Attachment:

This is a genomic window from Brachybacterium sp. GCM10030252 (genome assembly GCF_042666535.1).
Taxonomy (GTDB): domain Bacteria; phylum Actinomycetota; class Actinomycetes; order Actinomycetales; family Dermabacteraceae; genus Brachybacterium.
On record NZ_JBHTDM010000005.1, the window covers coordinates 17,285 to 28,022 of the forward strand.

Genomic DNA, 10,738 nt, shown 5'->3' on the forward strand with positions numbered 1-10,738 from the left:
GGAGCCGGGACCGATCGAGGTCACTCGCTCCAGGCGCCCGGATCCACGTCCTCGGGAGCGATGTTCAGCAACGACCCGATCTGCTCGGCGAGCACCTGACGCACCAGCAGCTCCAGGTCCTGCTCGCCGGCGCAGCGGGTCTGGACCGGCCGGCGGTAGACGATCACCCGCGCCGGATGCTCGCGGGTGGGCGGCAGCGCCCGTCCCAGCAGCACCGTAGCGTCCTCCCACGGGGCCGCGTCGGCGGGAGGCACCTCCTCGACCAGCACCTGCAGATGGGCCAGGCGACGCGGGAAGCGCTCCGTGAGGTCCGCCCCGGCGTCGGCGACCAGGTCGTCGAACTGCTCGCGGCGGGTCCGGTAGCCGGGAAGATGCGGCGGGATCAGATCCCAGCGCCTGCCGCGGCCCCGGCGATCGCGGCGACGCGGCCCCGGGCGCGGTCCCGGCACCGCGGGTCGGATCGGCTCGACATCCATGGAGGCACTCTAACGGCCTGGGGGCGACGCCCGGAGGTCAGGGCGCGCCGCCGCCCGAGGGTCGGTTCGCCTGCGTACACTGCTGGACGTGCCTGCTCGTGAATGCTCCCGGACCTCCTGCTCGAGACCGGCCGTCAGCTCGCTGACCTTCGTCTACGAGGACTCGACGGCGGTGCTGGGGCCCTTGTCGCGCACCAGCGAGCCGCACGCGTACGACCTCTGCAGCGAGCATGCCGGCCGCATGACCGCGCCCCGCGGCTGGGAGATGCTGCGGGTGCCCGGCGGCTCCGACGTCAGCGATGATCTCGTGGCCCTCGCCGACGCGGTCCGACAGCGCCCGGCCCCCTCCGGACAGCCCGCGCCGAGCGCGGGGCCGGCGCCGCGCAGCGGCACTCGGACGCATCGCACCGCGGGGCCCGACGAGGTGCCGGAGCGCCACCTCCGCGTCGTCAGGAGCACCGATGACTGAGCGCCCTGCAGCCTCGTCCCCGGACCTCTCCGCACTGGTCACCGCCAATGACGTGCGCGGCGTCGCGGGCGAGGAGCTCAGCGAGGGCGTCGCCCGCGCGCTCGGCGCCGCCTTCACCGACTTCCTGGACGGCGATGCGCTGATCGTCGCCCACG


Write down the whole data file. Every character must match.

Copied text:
This is a genomic window from Brachybacterium sp. GCM10030252 (genome assembly GCF_042666535.1).
Taxonomy (GTDB): domain Bacteria; phylum Actinomycetota; class Actinomycetes; order Actinomycetales; family Dermabacteraceae; genus Brachybacterium.
On record NZ_JBHTDM010000005.1, the window covers coordinates 17,285 to 28,022 of the forward strand.

Genomic DNA, 10,738 nt, shown 5'->3' on the forward strand with positions numbered 1-10,738 from the left:
GGAGCCGGGACCGATCGAGGTCACTCGCTCCAGGCGCCCGGATCCACGTCCTCGGGAGCGATGTTCAGCAACGACCCGATCTGCTCGGCGAGCACCTGACGCACCAGCAGCTCCAGGTCCTGCTCGCCGGCGCAGCGGGTCTGGACCGGCCGGCGGTAGACGATCACCCGCGCCGGATGCTCGCGGGTGGGCGGCAGCGCCCGTCCCAGCAGCACCGTAGCGTCCTCCCACGGGGCCGCGTCGGCGGGAGGCACCTCCTCGACCAGCACCTGCAGATGGGCCAGGCGACGCGGGAAGCGCTCCGTGAGGTCCGCCCCGGCGTCGGCGACCAGGTCGTCGAACTGCTCGCGGCGGGTCCGGTAGCCGGGAAGATGCGGCGGGATCAGATCCCAGCGCCTGCCGCGGCCCCGGCGATCGCGGCGACGCGGCCCCGGGCGCGGTCCCGGCACCGCGGGTCGGATCGGCTCGACATCCATGGAGGCACTCTAACGGCCTGGGGGCGACGCCCGGAGGTCAGGGCGCGCCGCCGCCCGAGGGTCGGTTCGCCTGCGTACACTGCTGGACGTGCCTGCTCGTGAATGCTCCCGGACCTCCTGCTCGAGACCGGCCGTCAGCTCGCTGACCTTCGTCTACGAGGACTCGACGGCGGTGCTGGGGCCCTTGTCGCGCACCAGCGAGCCGCACGCGTACGACCTCTGCAGCGAGCATGCCGGCCGCATGACCGCGCCCCGCGGCTGGGAGATGCTGCGGGTGCCCGGCGGCTCCGACGTCAGCGATGATCTCGTGGCCCTCGCCGACGCGGTCCGACAGCGCCCGGCCCCCTCCGGACAGCCCGCGCCGAGCGCGGGGCCGGCGCCGCGCAGCGGCACTCGGACGCATCGCACCGCGGGGCCCGACGAGGTGCCGGAGCGCCACCTCCGCGTCGTCAGGAGCACCGATGACTGAGCGCCCTGCAGCCTCGTCCCCGGACCTCTCCGCACTGGTCACCGCCAATGACGTGCGCGGCGTCGCGGGCGAGGAGCTCAGCGAGGGCGTCGCCCGCGCGCTCGGCGCCGCCTTCACCGACTTCCTGGACGGCGATGCGCTGATCGTCGCCCACG